And while on the topic of sin and guilt, Moses turns his attention to the proper administering of justice for sin.  A father was not to be held responsible for the sins committed by one of his adult children.  And no child was to be punished for the sins of his father. This would be a form of revenge, rather than justice. The guiltless and innocent would be suffering unjustly and unnecessarily. Each individual was to be held accountable for their own sins. And you can see why this law would be necessary. If a case came up where the perpetrator of a crime could not be found and punished, it would be tempting for the victim to demand that a someone pay the criminal’s sin debt. But this would not result in a just and righteous outcome. Instead, it would cause the innocent to suffer unjustly.

And justice was to be a high priority among the people of Israel because it was important to God. Which is why Moses told them, “You must not pervert justice due a resident foreigner or an orphan…” (Deuteronomy 24:17 NLT). And to make sure they understood what he meant by justice, Moses gave the example of someone taking a widow’s garment as collateral on a loan. You don’t punish the innocent and you don’t take advantage of the helpless. These kinds of things were not to be done among God’s people. It was unacceptable behavior.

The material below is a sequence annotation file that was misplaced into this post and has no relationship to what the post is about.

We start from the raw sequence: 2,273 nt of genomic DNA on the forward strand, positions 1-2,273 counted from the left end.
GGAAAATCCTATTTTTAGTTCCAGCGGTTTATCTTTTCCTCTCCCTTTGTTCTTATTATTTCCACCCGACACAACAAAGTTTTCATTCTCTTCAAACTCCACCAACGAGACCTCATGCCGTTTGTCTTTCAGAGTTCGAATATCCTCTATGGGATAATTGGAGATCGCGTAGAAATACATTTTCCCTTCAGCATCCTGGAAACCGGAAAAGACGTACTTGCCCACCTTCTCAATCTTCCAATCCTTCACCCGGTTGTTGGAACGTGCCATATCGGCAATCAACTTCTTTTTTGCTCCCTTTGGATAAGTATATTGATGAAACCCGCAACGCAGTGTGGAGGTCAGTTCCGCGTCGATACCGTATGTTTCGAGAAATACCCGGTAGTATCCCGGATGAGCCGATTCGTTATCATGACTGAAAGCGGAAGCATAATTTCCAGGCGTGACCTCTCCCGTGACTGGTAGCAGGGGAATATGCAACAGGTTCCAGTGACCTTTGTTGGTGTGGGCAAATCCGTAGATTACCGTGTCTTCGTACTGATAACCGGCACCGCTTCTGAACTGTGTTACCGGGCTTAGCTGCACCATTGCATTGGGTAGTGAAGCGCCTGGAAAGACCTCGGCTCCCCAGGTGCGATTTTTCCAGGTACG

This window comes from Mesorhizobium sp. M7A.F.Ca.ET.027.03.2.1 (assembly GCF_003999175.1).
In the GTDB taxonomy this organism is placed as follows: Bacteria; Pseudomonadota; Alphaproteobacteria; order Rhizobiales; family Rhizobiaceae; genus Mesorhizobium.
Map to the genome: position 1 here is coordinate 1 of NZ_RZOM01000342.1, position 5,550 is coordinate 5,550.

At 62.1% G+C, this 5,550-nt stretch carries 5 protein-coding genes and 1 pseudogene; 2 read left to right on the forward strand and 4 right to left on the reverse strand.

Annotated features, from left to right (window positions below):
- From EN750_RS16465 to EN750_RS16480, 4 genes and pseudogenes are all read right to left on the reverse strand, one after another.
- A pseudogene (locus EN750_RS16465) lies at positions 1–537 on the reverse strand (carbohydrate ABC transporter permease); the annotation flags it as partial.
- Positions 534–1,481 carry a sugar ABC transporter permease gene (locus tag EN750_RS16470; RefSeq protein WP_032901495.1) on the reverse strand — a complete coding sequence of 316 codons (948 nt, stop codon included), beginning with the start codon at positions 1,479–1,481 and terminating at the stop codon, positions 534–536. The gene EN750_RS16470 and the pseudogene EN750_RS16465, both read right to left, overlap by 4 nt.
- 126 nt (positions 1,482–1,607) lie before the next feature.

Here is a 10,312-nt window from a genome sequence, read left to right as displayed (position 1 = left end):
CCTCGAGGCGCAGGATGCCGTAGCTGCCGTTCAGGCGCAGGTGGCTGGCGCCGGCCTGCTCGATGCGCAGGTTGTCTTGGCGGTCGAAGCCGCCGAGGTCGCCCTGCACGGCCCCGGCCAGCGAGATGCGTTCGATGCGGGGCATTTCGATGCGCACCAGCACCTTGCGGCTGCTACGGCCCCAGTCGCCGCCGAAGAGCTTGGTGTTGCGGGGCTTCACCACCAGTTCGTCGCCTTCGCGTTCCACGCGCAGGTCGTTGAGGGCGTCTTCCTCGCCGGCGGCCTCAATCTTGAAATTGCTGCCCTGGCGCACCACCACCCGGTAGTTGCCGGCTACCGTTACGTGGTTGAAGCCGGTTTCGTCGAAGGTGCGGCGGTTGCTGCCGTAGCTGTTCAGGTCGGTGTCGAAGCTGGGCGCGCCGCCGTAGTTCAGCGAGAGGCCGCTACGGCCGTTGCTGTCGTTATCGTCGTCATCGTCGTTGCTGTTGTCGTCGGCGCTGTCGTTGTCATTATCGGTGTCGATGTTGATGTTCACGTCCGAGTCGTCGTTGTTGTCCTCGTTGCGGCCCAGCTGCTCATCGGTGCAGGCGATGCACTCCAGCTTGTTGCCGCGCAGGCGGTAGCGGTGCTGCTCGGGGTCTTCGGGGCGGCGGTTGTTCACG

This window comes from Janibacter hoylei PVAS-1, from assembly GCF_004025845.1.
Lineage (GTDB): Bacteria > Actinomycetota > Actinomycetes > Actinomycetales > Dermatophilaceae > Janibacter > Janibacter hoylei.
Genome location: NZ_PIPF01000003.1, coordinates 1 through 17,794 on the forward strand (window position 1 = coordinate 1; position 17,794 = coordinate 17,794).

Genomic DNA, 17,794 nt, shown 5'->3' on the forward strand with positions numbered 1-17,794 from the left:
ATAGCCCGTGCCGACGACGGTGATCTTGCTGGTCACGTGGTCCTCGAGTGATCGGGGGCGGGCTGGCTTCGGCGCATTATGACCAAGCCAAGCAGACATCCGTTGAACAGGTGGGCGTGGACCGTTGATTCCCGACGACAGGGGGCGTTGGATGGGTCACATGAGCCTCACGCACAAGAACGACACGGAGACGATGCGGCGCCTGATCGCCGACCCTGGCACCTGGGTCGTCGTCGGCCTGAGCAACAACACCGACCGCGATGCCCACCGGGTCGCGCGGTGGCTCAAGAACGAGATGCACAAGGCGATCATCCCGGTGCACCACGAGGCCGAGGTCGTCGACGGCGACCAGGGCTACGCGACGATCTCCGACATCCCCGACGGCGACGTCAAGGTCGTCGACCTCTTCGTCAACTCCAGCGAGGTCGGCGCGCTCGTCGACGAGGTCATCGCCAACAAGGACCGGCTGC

The Israelites were always going to have the poor and needy among them, and this group would be made up of fellow Israelites as well as immigrants from other nations. And in a nation with no welfare system, it was necessary that the people understand their role in the care for the less fortunate among them. And one of the ways in which God provided for the needs of the poor was through the annual harvest.  As God blessed His people with abundant crops, they were to share their bounty with the less fortunate among them. So, each harvest, when the Israelites reaped their fields, any sheaves of grain that were inadvertently left behind were to remain there as gifts to the poor. And when they went to gather olives or grapes, they were commanded to leave some of the produce behind as a gift for the sojourner, the fatherless, and the widow. God had promised to bless them with plenty of crops as long as they remained faithful to Him. And when He blessed them, He expected them to share that blessing with the less fortunate among them. And, once again, Moses used their former status as slaves in Egypt as a source of motivation.